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General General

Predicting the availability of haematopoietic stem cell donors using machine learning.

In Biology of blood and marrow transplantation : journal of the American Society for Blood and Marrow Transplantation

Haematopoietic stem cell transplantation (HSCT) is firmly established as an important curative therapy for patients with hematologic malignancies and other blood disorders. Apart from finding human leukocyte antigen (HLA) matched donors during the HSCT process, donor availability remains a key consideration as the time taken from diagnosis to transplant is recognised to adversely affect patient outcome. In this study, we aimed to develop and validate a machine learning approach to predict the availability of stem cell donors. We retrospectively collected a dataset containing 10,258 verification typing (VT) requests made during the HSCT process in the British Bone Marrow Registry (BBMR) between 1st January 2013 and 31st December 2018. Three machine learning algorithms were implemented and compared, including boosted decision trees (BDT), logistic regression (LR) and support vector machines (SVM). Area under the receiver operating characteristic curve (AUC) was primarily used to assess the algorithms. The experimental results showed that BDT performed better in predicting the availability of BBMR donors. The overall predictive power of the model, using AUC on the test cohort of 2052 records, was found to be 0.826. Our findings show that machine learning can predict the availability of donors with a high degree of accuracy. We propose the use of BDT machine learning approach to predict the availability of BBMR donors and use the predictive scores during the HSCT process, to ensure patients with blood cancers or disorders receive a transplant at the optimum time.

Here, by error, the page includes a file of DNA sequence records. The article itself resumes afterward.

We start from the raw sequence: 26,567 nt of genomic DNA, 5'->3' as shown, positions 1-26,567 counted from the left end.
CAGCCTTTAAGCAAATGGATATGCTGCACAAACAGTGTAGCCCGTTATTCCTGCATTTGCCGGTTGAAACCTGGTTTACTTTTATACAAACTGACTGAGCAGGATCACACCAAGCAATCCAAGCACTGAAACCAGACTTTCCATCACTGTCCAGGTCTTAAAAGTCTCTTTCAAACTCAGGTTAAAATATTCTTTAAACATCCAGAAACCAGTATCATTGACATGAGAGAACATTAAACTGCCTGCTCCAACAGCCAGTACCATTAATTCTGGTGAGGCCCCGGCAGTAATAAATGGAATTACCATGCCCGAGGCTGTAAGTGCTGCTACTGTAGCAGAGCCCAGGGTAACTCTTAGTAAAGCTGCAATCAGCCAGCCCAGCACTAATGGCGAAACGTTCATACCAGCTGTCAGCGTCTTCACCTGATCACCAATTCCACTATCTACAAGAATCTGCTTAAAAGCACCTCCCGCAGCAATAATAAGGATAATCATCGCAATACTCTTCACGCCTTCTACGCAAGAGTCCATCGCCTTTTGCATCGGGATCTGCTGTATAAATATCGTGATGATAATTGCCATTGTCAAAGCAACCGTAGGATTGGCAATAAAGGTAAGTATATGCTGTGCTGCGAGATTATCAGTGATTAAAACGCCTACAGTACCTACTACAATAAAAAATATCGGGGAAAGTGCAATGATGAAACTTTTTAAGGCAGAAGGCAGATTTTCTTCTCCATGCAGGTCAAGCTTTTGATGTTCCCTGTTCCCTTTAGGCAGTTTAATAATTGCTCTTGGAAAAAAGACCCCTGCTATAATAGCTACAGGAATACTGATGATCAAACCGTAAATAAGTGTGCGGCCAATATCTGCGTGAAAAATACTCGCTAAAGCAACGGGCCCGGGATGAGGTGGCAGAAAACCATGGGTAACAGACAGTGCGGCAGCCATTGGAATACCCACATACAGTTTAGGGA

Li Ying, Masiliune Ausra, Winstone David, Gasieniec Leszek, Wong Prudence, Lin Hong, Pawson Rachel, Parkes Guy, Hadley Andrew


Pathology Pathology

Genotype-phenotype analysis of LMNA-related diseases predicts phenotype-selective alterations in lamin phosphorylation.

In FASEB journal : official publication of the Federation of American Societies for Experimental Biology

Laminopathies are rare diseases associated with mutations in LMNA, which encodes nuclear lamin A/C. LMNA variants lead to diverse tissue-specific phenotypes including cardiomyopathy, lipodystrophy, myopathy, neuropathy, progeria, bone/skin disorders, and overlap syndromes. The mechanisms underlying these heterogeneous phenotypes remain poorly understood, although post-translational modifications, including phosphorylation, are postulated as regulators of lamin function. We catalogued all known lamin A/C human mutations and their associated phenotypes, and systematically examined the putative role of phosphorylation in laminopathies. In silico prediction of specific LMNA mutant-driven changes to lamin A phosphorylation and protein structure was performed using machine learning methods. Some of the predictions we generated were validated via assessment of ectopically expressed wild-type and mutant LMNA. Our findings indicate phenotype- and mutant-specific alterations in lamin phosphorylation, and that some changes in phosphorylation may occur independently of predicted changes in lamin protein structure. Therefore, therapeutic targeting of phosphorylation in the context of laminopathies will likely require mutant- and kinase-specific approaches.